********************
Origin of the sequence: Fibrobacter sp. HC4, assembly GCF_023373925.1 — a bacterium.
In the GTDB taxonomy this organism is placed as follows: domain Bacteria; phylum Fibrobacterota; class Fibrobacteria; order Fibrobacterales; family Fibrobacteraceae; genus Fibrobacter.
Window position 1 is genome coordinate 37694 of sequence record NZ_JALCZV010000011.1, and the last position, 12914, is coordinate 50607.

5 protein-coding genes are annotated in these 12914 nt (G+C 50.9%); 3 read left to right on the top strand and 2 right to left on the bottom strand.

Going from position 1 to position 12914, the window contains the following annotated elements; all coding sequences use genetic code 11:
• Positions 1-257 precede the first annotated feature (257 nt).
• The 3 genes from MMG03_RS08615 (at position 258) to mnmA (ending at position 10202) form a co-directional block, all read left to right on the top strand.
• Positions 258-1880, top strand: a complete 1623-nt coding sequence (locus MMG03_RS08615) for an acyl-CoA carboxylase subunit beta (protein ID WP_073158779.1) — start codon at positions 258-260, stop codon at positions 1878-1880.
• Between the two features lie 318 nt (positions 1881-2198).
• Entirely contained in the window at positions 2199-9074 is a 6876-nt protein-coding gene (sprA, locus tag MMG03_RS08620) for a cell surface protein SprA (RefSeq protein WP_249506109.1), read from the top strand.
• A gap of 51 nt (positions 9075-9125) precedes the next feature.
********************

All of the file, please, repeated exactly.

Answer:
Origin of the sequence: Fibrobacter sp. HC4, assembly GCF_023373925.1 — a bacterium.
In the GTDB taxonomy this organism is placed as follows: domain Bacteria; phylum Fibrobacterota; class Fibrobacteria; order Fibrobacterales; family Fibrobacteraceae; genus Fibrobacter.
Window position 1 is genome coordinate 37694 of sequence record NZ_JALCZV010000011.1, and the last position, 12914, is coordinate 50607.

5 protein-coding genes are annotated in these 12914 nt (G+C 50.9%); 3 read left to right on the top strand and 2 right to left on the bottom strand.

Going from position 1 to position 12914, the window contains the following annotated elements; all coding sequences use genetic code 11:
• Positions 1-257 precede the first annotated feature (257 nt).
• The 3 genes from MMG03_RS08615 (at position 258) to mnmA (ending at position 10202) form a co-directional block, all read left to right on the top strand.
• Positions 258-1880, top strand: a complete 1623-nt coding sequence (locus MMG03_RS08615) for an acyl-CoA carboxylase subunit beta (protein ID WP_073158779.1) — start codon at positions 258-260, stop codon at positions 1878-1880.
• Between the two features lie 318 nt (positions 1881-2198).
• Entirely contained in the window at positions 2199-9074 is a 6876-nt protein-coding gene (sprA, locus tag MMG03_RS08620) for a cell surface protein SprA (RefSeq protein WP_249506109.1), read from the top strand.
• A gap of 51 nt (positions 9075-9125) precedes the next feature.